Rosetta Stone v. Google Trademark Case Headed Back to Court - U.S. Fourth Circuit
U.S. Fourth Circuit - The FindLaw 4th Circuit Court of Appeals Opinion Summaries Blog

Rosetta Stone v. Google Trademark Case Headed Back to Court

If you’ve ever used Google’s Adwords, you’ll understand the significance of this case. The Fourth Circuit Court of Appeals on Monday revived parts of a lawsuit by Rosetta Stone against Google for trademark infringement.

The lawsuit alleged that Google was infringing on Rosetta Stone’s trademarks when the Internet giant sold the marks to third-party advertisers for use as search keywords, the Chicago Tribune reports.

Google’s Adwords feature allows advertisers to purchase a keyword. Essentially, when the keyword is then typed into a Google search, the paid advertiser’s ad would appear in a prime location. So if “Rosetta Stone” were the keyword purchased, then an Internet user typing in that word would see the paid advertiser’s featured ad pop up among the search results.

With regard to trademarks, Google has the policy that an advertiser can purchase a trademarked term only if (1) the purchaser is a reseller of that trademarked product, (2) the purchaser makes or sells component parts for that trademarked product, (3) the purchaser offers compatible parts or goods for use with that trademarked product, or (4) the sponsor provides information or reviews about the trademarked product.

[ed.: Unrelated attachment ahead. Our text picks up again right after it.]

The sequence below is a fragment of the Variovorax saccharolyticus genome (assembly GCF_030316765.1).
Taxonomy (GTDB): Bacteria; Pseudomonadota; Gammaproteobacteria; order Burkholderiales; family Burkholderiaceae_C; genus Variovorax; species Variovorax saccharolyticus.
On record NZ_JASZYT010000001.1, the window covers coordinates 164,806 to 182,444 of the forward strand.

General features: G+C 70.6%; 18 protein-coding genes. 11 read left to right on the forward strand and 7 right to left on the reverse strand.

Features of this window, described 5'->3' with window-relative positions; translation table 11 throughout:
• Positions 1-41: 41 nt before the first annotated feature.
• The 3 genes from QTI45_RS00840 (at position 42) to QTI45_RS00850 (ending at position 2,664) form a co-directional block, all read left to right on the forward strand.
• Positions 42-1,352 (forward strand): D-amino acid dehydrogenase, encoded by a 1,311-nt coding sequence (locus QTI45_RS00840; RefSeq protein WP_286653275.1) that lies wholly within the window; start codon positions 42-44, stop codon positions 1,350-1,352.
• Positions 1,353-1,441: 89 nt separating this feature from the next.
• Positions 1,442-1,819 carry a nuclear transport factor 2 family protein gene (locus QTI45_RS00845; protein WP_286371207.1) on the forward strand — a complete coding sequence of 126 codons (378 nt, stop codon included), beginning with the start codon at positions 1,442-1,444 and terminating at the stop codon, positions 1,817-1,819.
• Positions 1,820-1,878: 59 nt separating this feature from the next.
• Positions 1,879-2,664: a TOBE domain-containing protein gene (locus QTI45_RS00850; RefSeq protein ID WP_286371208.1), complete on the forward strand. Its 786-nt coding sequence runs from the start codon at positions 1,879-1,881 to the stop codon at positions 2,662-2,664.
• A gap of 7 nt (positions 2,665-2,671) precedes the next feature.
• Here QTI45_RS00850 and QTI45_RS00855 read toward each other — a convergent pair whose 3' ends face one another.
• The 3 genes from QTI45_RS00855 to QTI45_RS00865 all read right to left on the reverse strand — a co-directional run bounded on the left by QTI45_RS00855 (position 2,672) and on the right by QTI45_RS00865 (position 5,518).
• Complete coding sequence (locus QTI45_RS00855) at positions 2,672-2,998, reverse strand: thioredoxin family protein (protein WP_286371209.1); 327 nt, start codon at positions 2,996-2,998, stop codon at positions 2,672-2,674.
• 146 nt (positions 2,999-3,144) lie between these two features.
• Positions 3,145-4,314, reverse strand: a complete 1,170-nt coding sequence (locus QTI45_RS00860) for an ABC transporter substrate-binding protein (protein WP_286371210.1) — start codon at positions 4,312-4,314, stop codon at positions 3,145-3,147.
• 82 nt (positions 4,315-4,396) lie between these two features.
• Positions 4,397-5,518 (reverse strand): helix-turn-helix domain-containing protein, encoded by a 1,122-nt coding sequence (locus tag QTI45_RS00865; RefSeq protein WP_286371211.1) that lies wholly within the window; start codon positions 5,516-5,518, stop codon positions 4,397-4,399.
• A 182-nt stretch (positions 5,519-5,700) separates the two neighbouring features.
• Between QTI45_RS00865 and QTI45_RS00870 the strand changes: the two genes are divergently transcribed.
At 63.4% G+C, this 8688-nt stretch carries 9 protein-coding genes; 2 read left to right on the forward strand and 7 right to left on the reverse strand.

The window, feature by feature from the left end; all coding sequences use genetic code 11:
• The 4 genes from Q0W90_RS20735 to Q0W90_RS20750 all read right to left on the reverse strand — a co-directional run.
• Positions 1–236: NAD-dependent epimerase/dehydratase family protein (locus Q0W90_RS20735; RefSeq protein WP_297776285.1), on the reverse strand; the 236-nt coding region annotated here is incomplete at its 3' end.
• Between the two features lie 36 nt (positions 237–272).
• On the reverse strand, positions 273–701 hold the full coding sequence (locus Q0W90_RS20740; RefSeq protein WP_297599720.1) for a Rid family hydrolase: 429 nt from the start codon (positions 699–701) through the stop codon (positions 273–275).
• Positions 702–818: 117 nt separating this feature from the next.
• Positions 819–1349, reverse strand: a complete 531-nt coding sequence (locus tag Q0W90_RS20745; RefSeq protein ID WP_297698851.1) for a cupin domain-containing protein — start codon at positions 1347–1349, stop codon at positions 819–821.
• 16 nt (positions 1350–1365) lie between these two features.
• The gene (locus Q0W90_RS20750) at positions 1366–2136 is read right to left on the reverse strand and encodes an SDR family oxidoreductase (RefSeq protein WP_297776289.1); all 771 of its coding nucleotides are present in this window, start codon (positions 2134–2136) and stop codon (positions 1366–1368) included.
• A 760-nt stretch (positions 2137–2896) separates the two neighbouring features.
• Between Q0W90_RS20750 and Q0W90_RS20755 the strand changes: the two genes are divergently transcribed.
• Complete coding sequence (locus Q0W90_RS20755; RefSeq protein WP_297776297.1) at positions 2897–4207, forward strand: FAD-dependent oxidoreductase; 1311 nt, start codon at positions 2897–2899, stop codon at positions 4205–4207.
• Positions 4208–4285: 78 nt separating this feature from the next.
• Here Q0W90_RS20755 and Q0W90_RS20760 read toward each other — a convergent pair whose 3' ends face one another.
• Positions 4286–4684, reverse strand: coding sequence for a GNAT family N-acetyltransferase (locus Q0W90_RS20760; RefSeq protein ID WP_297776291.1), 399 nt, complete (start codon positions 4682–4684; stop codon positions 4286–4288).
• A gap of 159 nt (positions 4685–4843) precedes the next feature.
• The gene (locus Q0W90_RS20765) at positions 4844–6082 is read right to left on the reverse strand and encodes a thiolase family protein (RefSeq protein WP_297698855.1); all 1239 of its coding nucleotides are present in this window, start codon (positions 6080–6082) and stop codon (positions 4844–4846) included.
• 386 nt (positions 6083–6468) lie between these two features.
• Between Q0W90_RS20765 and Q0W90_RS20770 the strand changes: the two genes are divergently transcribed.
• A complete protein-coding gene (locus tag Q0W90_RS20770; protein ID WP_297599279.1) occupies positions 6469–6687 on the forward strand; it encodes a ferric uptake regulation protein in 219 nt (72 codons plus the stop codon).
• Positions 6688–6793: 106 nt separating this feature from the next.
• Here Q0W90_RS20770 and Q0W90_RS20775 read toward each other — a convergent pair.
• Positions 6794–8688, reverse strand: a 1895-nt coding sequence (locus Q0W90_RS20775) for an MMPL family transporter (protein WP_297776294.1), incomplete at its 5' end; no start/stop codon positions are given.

Rosetta Stone claims that this policy still hasn’t prevented Google from selling the trademarked words to counterfeit producers of Rosetta Stone products. The result, claims Rosetta Stone, is not only a likelihood of confusion but actual confusion by consumers.

In entering a summary judgment against Rosetta Stone, the district court held that there was no issue of genuine fact as to whether there was a likelihood of confusion by Google’s use of the trademark “Rosetta Stone.” The court also said that the “functionality doctrine” shielded Google from any liability.

The Fourth Circuit Court of Appeal remanded the case and directed the district court to examine when Google first appeared to dilute the trademark, and whether or not the trademark was well recognized at the time of dilution.

The determination of these questions will no doubt be on the radar of IP lawyers across the world, as this isn’t the first time that Google AdWords has come under heat.

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